About six years ago, when Judah was just starting to eat solid foods, I started thinking about food and nutrition for the first time in my life. When it was just Eric and I we usually went for what was quick and easy (lots of eating out) and before that, in college and high school, it was more about the calories and fat (or, lack thereof).
This was right about the same time when organic foods started to become more mainstream. I knew there was something to it then, but when Eric and I would go shopping together and we'd see the organic and non-organic sitting right next to each other, and one with a higher price tag, it was hard for him to pay more. Understandably so. Who wants to spend more money unnecessarily?
Over the past several years, after doing a lot of reading and research, we decided that it is worth it for us and we've switched our diet to almost entirely organic. There are definitely different things to consider for you own family, but know that you can eat organic without going broke. Here is a list of why we choose organic and how we make it cheaper and more accessible.
Chemical toxin free. Chemical toxins are made to damage and kill bugs and other irritants that live on plants, but when you eat the food you are also putting the herbicides and pesticides in your own body. Washing or rinsing your food does not completely get rid them. The same toxins that kill bugs can damage your body.
Non-Genetically Modified (GMO). GMO food is sturdier, stronger, looks better and can grow faster and more uniform, but that doesn't mean it's better for your body. In eating GMO foods you are introducing substances that our bodies have never before come in contact. Many scientists are opposed to genetically modified foods and we don't fully know their risks.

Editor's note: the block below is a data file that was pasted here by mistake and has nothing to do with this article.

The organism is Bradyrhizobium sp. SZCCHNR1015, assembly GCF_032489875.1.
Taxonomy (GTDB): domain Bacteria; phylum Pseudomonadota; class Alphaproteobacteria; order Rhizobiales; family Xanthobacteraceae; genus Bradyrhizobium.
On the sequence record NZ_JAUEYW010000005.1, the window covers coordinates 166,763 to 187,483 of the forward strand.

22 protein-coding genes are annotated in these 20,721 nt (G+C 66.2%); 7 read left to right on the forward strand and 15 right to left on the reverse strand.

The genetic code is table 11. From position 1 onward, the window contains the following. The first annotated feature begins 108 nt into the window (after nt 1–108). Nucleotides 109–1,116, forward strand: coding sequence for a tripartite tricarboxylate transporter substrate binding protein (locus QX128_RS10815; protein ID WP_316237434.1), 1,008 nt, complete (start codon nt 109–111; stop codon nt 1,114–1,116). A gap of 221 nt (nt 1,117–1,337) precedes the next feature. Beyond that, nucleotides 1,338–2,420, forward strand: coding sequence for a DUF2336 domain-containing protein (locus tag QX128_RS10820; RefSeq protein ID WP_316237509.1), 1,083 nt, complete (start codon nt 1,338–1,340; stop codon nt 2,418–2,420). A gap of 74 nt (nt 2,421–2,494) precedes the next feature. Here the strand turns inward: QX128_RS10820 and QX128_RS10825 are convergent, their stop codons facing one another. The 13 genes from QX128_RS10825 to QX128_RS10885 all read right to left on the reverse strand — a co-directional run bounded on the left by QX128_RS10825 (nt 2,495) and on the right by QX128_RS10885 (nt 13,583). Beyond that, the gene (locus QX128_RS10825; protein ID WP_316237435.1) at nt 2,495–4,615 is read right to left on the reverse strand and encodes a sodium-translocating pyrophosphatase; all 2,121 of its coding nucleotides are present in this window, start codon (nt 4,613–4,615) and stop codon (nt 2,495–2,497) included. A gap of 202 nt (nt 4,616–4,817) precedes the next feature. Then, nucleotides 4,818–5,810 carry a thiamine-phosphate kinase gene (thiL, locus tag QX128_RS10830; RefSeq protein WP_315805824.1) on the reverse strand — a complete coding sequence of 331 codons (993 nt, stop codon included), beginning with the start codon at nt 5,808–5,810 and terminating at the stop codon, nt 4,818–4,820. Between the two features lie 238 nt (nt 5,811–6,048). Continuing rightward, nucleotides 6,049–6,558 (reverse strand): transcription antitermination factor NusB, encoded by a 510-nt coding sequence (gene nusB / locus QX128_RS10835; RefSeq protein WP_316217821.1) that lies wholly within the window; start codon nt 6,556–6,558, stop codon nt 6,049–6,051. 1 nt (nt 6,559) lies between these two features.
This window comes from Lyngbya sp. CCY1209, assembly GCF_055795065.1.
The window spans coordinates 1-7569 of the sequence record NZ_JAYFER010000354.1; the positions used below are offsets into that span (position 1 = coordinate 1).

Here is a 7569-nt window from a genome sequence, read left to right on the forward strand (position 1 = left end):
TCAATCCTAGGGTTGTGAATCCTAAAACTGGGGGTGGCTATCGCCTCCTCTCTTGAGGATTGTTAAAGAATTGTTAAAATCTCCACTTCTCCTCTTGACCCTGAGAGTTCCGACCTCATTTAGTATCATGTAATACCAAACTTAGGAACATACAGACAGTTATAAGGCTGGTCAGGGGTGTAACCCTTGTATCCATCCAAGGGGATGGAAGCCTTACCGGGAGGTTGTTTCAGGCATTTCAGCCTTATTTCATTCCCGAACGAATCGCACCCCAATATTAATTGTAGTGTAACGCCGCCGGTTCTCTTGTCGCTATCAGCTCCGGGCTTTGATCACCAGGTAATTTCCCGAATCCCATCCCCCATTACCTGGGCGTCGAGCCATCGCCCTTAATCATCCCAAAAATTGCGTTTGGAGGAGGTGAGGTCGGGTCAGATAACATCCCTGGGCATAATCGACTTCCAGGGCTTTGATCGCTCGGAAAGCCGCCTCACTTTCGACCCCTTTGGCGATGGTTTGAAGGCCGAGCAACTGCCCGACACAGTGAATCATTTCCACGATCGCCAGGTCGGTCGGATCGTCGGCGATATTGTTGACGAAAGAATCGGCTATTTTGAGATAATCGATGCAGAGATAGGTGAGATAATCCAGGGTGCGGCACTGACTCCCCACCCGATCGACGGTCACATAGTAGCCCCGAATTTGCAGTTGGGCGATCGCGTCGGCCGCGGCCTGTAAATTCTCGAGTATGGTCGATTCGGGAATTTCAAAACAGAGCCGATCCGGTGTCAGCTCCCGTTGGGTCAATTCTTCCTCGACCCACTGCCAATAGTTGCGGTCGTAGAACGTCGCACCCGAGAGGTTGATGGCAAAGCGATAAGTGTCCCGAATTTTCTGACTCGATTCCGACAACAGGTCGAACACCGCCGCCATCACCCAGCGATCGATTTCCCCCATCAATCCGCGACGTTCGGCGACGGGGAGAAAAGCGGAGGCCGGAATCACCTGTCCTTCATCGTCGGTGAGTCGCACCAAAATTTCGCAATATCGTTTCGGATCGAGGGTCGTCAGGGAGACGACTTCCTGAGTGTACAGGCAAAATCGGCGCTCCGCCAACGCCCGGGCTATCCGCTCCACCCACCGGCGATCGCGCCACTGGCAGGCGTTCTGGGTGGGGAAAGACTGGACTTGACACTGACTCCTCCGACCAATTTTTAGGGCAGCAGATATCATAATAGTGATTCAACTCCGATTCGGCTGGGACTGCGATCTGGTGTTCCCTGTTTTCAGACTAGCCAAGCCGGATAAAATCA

More nutrients. Conventionally grown food is planted in nutrient depleted soil, which in turn produces crops that are also depleted of nutrients. Organic farming involves common practices such as rotating crops, which keeps the soil nutritionally dense.
Save money in other ways. Part of bringing organic into our diet was taking processed foods out. Sometimes we do pay a little more for organic, but we save a lot of money by not buying packaged crackers and cookies, frozen foods, pre-made meals, canned soups, and anything else that contains unfamiliar ingredients. If we don't know what something is on a package, then we usually don't buy it. Now, our kids do have these things sometimes, but we save them for special occasions.
Find it cheaper. We don't have a Whole Foods here, but if we did, I probably wouldn't shop there often. They have a delicious salad bar, but super inflated prices. I do occasionally shop at Trader Joe's, but most of our shopping, especially produce, is at the Farmer's Market and the local co-op. Another great thing to do, that we've done in the past, is to join a CSA. I wrote a post about all why we eat local, but one Farmer's Market tip is to go right when it's closing. The selection is slimmer, but a lot of farmers are practically giving things away, so they don't have to take them back home. Also, you don't necessarily need to buy "certified organic," just talk to the farmer about their farming practices and ask if they use pesticides. To get an organic certification is a huge, costly process, but a lot of market farmers are selling organic without the certification (although, some aren't, so be sure to ask).
For more information I highly recommend watching one of my favorite documentaries, Food Matters.